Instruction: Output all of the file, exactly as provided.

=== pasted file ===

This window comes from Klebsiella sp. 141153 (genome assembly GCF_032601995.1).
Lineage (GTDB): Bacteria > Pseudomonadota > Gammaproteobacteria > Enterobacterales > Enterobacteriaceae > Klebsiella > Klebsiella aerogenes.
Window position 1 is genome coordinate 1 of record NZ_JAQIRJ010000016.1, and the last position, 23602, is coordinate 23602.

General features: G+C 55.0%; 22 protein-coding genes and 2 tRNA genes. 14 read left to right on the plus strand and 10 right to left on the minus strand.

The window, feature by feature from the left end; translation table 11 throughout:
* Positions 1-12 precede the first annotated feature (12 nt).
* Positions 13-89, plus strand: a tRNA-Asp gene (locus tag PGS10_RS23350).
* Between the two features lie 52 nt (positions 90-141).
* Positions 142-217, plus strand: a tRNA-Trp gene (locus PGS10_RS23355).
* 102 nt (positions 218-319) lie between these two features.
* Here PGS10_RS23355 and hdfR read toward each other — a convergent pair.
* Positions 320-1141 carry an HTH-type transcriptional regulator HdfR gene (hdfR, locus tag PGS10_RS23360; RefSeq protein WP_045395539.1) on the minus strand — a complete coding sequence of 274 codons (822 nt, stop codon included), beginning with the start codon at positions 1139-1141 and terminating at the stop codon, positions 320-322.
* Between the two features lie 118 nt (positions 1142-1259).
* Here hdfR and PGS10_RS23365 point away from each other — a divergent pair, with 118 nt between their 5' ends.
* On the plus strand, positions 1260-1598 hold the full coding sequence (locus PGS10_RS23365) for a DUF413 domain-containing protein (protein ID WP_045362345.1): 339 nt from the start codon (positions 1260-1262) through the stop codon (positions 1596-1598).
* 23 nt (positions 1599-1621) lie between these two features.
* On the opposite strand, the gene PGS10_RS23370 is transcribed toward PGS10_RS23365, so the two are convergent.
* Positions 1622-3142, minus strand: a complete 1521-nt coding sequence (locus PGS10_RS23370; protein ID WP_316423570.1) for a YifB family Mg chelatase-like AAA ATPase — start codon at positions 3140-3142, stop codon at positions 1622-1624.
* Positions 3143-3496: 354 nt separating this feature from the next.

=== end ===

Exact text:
This window comes from Klebsiella sp. 141153 (genome assembly GCF_032601995.1).
Lineage (GTDB): Bacteria > Pseudomonadota > Gammaproteobacteria > Enterobacterales > Enterobacteriaceae > Klebsiella > Klebsiella aerogenes.
Window position 1 is genome coordinate 1 of record NZ_JAQIRJ010000016.1, and the last position, 23602, is coordinate 23602.

General features: G+C 55.0%; 22 protein-coding genes and 2 tRNA genes. 14 read left to right on the plus strand and 10 right to left on the minus strand.

The window, feature by feature from the left end; translation table 11 throughout:
* Positions 1-12 precede the first annotated feature (12 nt).
* Positions 13-89, plus strand: a tRNA-Asp gene (locus tag PGS10_RS23350).
* Between the two features lie 52 nt (positions 90-141).
* Positions 142-217, plus strand: a tRNA-Trp gene (locus PGS10_RS23355).
* 102 nt (positions 218-319) lie between these two features.
* Here PGS10_RS23355 and hdfR read toward each other — a convergent pair.
* Positions 320-1141 carry an HTH-type transcriptional regulator HdfR gene (hdfR, locus tag PGS10_RS23360; RefSeq protein WP_045395539.1) on the minus strand — a complete coding sequence of 274 codons (822 nt, stop codon included), beginning with the start codon at positions 1139-1141 and terminating at the stop codon, positions 320-322.
* Between the two features lie 118 nt (positions 1142-1259).
* Here hdfR and PGS10_RS23365 point away from each other — a divergent pair, with 118 nt between their 5' ends.
* On the plus strand, positions 1260-1598 hold the full coding sequence (locus PGS10_RS23365) for a DUF413 domain-containing protein (protein ID WP_045362345.1): 339 nt from the start codon (positions 1260-1262) through the stop codon (positions 1596-1598).
* 23 nt (positions 1599-1621) lie between these two features.
* On the opposite strand, the gene PGS10_RS23370 is transcribed toward PGS10_RS23365, so the two are convergent.
* Positions 1622-3142, minus strand: a complete 1521-nt coding sequence (locus PGS10_RS23370; protein ID WP_316423570.1) for a YifB family Mg chelatase-like AAA ATPase — start codon at positions 3140-3142, stop codon at positions 1622-1624.
* Positions 3143-3496: 354 nt separating this feature from the next.